My job allows me to choose the hours I work so I’m trying a new schedule out. Generally I work four 10-hr days, but I’m testing a five-day week. I generally work ten hours on Saturdays and Sundays, which isn’t a problem since the slopes are busier on those days. Then I work for four hours in the morning, and three hours at night. In the morning time, you will often find me working in front of this fire:
In the early afternoon I hit the slopes with my favorite snowboard buddy.
I work for a few more hours in the evening then either wind down in the hot tub or in front of the outdoor fire as I watch the skiers and boarders. Chris will sometimes grab extra runs then as well.
Of course, we aren’t always there. Often we are back in New York, enjoying the beauty of snow there as well.
The east coast hasn’t had much snow this year, but the slopes have been fine. My last two days there were amazing. I didn’t want to stop. And now we have a load of fresh snow thanks to the latest storm. I can’t wait to get back out there…
December is a funky month, full of highs and lows. Perhaps for everyone, and certainly for Chris and me. And this year it seemed particularly diverse in emotions.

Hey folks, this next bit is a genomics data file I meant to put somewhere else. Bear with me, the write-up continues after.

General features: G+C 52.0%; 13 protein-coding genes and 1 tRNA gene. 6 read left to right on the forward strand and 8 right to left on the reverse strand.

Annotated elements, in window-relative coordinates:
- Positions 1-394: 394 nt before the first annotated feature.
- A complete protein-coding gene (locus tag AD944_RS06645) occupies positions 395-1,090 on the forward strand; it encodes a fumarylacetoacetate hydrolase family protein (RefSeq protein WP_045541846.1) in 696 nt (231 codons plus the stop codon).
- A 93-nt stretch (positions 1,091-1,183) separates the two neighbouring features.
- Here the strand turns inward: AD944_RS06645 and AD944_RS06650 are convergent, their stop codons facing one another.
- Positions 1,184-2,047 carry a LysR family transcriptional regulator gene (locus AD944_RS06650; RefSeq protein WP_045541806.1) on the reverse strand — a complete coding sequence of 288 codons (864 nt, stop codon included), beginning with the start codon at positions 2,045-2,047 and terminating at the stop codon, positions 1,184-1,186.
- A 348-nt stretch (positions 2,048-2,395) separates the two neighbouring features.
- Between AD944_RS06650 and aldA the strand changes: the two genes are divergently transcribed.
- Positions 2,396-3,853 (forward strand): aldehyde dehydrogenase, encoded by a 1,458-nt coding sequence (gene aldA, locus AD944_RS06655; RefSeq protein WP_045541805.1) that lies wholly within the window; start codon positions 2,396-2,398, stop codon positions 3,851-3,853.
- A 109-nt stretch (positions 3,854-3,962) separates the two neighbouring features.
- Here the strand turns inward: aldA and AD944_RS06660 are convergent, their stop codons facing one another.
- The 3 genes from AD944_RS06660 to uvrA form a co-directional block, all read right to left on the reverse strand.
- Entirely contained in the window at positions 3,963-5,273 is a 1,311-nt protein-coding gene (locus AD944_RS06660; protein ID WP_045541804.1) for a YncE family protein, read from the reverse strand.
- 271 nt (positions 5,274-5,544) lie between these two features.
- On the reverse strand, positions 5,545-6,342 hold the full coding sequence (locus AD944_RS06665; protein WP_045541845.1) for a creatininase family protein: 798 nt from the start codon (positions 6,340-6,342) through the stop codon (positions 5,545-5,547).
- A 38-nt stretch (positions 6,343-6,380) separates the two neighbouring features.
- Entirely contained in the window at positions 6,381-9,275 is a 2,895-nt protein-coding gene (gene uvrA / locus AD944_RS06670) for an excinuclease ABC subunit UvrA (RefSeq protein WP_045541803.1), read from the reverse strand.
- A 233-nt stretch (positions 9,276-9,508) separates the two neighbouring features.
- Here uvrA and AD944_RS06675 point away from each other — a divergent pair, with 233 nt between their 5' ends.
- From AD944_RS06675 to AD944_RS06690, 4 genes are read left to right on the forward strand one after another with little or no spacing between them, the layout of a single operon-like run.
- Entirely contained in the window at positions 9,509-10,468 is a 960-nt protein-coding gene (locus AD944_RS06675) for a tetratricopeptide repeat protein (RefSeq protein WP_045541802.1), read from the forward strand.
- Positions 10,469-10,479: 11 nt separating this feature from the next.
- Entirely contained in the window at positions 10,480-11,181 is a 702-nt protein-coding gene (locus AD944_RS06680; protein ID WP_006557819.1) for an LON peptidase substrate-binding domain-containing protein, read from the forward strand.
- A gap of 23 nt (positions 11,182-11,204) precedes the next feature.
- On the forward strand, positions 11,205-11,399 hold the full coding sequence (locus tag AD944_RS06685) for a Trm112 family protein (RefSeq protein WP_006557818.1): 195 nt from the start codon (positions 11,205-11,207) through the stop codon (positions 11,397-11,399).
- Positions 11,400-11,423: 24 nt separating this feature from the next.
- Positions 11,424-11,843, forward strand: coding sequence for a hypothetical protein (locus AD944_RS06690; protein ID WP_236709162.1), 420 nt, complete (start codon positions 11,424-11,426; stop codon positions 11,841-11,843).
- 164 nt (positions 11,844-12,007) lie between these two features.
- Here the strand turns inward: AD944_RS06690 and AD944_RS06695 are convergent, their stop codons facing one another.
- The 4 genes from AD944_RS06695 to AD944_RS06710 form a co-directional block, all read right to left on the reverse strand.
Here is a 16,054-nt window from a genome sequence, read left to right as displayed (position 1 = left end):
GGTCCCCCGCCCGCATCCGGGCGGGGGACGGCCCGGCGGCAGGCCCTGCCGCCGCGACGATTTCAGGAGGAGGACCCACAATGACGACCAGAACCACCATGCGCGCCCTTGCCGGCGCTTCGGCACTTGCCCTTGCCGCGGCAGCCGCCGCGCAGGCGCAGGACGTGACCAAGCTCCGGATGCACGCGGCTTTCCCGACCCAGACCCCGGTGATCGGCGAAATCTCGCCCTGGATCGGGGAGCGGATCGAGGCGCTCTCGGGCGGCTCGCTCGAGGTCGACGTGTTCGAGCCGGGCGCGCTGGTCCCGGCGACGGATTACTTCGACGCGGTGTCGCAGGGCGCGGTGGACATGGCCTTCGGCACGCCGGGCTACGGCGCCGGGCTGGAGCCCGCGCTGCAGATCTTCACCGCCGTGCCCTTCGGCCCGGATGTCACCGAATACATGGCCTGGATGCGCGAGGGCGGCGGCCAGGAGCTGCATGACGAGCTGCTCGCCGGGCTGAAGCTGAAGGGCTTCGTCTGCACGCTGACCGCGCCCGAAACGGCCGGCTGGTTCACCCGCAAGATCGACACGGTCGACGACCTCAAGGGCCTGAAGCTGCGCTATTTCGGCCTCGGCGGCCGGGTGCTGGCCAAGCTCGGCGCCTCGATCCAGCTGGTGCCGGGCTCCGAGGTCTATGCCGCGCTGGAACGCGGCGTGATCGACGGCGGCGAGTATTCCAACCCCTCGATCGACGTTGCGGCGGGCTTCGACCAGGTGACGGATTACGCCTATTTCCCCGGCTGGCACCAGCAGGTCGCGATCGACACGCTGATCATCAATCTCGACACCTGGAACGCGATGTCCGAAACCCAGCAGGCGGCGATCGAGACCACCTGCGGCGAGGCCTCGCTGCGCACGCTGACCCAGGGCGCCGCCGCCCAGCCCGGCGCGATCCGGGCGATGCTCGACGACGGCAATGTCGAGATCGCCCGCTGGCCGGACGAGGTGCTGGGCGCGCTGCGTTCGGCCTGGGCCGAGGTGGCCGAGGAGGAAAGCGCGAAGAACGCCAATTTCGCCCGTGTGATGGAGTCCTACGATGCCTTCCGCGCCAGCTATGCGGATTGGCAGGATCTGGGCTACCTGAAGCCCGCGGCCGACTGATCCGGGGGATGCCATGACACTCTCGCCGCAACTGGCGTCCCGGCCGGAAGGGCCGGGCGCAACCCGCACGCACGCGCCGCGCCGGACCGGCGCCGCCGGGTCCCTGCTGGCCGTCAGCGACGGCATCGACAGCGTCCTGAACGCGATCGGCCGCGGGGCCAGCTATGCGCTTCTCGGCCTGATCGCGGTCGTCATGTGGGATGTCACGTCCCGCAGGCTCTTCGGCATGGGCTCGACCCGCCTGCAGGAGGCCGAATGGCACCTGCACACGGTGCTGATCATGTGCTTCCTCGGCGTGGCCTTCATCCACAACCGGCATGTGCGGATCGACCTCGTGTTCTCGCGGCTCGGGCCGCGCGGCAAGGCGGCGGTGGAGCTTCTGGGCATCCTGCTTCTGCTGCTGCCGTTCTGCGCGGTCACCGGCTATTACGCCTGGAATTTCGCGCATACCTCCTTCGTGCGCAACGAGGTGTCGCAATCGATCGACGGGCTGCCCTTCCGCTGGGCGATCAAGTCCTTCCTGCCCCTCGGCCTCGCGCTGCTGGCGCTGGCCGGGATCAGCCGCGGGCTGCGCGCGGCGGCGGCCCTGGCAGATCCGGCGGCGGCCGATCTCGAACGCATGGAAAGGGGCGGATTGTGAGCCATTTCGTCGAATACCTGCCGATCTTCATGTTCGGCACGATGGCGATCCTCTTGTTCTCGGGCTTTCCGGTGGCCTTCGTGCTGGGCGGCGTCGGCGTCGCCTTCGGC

In December I:
Celebrated exciting life milestones.
Mourned for people no longer breathing in our earthly sphere.
Re-learned lessons I should have known and came pretty close to burn-out in work.
Took some time away from work/computers (hence the lack of blog posts this past month).
Relished in some slope therapy.
Celebrated a birthday, Christmas, a 27th-year-wedding anniversary with the yin to my yang (and vice versa) and New Year’s Eve. All very simple celebrations, but beautiful–with people who love me and who I love.
Felt lost in my own existence.
Started finding myself again.
At the end of November, I would not have predicted that December was going to hit so hard. In retrospect, I’m still not sure how or why it did. Perhaps it was because there were no kids in the house, and life was otherwise pretty stable. That gave me time to think about things a bit deeper.
All I can say is that it was a month lived. Highs, lows — that’s how it goes.
Here are some of the month’s highlights:
Embrace who you are and your divine purpose. Identify the barriers in your life, and develop discipline, courage and the strength to permanently move beyond them, and keep moving forward.
One of my favorite things to do in Massachusetts is to walk from my place down to the main lobby, grab a cup of coffee, and head out to the front porch for an hour or two of work. Since I work from home, it can get quite isolating.